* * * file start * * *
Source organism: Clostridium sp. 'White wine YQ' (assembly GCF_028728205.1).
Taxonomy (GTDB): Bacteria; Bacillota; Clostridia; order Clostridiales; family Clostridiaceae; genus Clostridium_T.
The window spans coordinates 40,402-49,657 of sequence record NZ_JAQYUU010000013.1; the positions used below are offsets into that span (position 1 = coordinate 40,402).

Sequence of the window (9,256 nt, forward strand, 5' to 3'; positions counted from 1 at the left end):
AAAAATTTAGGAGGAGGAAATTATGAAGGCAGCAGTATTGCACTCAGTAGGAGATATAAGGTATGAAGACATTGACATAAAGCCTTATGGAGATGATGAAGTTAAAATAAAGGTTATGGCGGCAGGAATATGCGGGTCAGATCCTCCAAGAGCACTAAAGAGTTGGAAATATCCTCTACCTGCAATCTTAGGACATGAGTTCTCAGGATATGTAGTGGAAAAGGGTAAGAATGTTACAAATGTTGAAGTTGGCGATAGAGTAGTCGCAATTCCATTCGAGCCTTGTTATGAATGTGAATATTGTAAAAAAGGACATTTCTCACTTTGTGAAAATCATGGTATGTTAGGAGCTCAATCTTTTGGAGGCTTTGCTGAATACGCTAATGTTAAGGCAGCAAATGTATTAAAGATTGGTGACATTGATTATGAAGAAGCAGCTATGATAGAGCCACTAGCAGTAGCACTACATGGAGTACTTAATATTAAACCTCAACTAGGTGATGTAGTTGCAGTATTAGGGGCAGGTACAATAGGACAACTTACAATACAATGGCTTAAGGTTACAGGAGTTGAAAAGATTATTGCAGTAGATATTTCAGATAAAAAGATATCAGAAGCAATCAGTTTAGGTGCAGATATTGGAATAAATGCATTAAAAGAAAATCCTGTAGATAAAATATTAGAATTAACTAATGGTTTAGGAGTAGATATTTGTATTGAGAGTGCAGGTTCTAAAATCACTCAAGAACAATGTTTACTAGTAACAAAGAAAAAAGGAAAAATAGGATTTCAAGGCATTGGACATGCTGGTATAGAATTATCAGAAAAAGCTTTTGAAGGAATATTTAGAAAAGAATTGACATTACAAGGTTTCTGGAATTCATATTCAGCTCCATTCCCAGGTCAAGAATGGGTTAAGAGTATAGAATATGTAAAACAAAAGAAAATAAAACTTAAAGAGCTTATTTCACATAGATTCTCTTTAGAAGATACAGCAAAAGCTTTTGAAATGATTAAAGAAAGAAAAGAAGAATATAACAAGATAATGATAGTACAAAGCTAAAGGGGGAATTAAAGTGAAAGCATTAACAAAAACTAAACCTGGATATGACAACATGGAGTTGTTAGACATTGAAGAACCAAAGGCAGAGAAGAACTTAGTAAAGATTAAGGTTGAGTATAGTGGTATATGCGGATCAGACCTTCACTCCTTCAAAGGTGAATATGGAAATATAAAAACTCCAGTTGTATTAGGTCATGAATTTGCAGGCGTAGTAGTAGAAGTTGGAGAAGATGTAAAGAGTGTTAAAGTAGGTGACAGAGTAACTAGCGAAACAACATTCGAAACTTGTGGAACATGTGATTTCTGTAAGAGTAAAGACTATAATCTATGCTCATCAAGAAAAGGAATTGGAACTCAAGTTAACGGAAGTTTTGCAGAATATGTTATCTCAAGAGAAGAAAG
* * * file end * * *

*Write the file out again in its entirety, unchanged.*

Source organism: Clostridium sp. 'White wine YQ' (assembly GCF_028728205.1).
Taxonomy (GTDB): Bacteria; Bacillota; Clostridia; order Clostridiales; family Clostridiaceae; genus Clostridium_T.
The window spans coordinates 40,402-49,657 of sequence record NZ_JAQYUU010000013.1; the positions used below are offsets into that span (position 1 = coordinate 40,402).

Sequence of the window (9,256 nt, forward strand, 5' to 3'; positions counted from 1 at the left end):
AAAAATTTAGGAGGAGGAAATTATGAAGGCAGCAGTATTGCACTCAGTAGGAGATATAAGGTATGAAGACATTGACATAAAGCCTTATGGAGATGATGAAGTTAAAATAAAGGTTATGGCGGCAGGAATATGCGGGTCAGATCCTCCAAGAGCACTAAAGAGTTGGAAATATCCTCTACCTGCAATCTTAGGACATGAGTTCTCAGGATATGTAGTGGAAAAGGGTAAGAATGTTACAAATGTTGAAGTTGGCGATAGAGTAGTCGCAATTCCATTCGAGCCTTGTTATGAATGTGAATATTGTAAAAAAGGACATTTCTCACTTTGTGAAAATCATGGTATGTTAGGAGCTCAATCTTTTGGAGGCTTTGCTGAATACGCTAATGTTAAGGCAGCAAATGTATTAAAGATTGGTGACATTGATTATGAAGAAGCAGCTATGATAGAGCCACTAGCAGTAGCACTACATGGAGTACTTAATATTAAACCTCAACTAGGTGATGTAGTTGCAGTATTAGGGGCAGGTACAATAGGACAACTTACAATACAATGGCTTAAGGTTACAGGAGTTGAAAAGATTATTGCAGTAGATATTTCAGATAAAAAGATATCAGAAGCAATCAGTTTAGGTGCAGATATTGGAATAAATGCATTAAAAGAAAATCCTGTAGATAAAATATTAGAATTAACTAATGGTTTAGGAGTAGATATTTGTATTGAGAGTGCAGGTTCTAAAATCACTCAAGAACAATGTTTACTAGTAACAAAGAAAAAAGGAAAAATAGGATTTCAAGGCATTGGACATGCTGGTATAGAATTATCAGAAAAAGCTTTTGAAGGAATATTTAGAAAAGAATTGACATTACAAGGTTTCTGGAATTCATATTCAGCTCCATTCCCAGGTCAAGAATGGGTTAAGAGTATAGAATATGTAAAACAAAAGAAAATAAAACTTAAAGAGCTTATTTCACATAGATTCTCTTTAGAAGATACAGCAAAAGCTTTTGAAATGATTAAAGAAAGAAAAGAAGAATATAACAAGATAATGATAGTACAAAGCTAAAGGGGGAATTAAAGTGAAAGCATTAACAAAAACTAAACCTGGATATGACAACATGGAGTTGTTAGACATTGAAGAACCAAAGGCAGAGAAGAACTTAGTAAAGATTAAGGTTGAGTATAGTGGTATATGCGGATCAGACCTTCACTCCTTCAAAGGTGAATATGGAAATATAAAAACTCCAGTTGTATTAGGTCATGAATTTGCAGGCGTAGTAGTAGAAGTTGGAGAAGATGTAAAGAGTGTTAAAGTAGGTGACAGAGTAACTAGCGAAACAACATTCGAAACTTGTGGAACATGTGATTTCTGTAAGAGTAAAGACTATAATCTATGCTCATCAAGAAAAGGAATTGGAACTCAAGTTAACGGAAGTTTTGCAGAATATGTTATCTCAAGAGAAGAAAG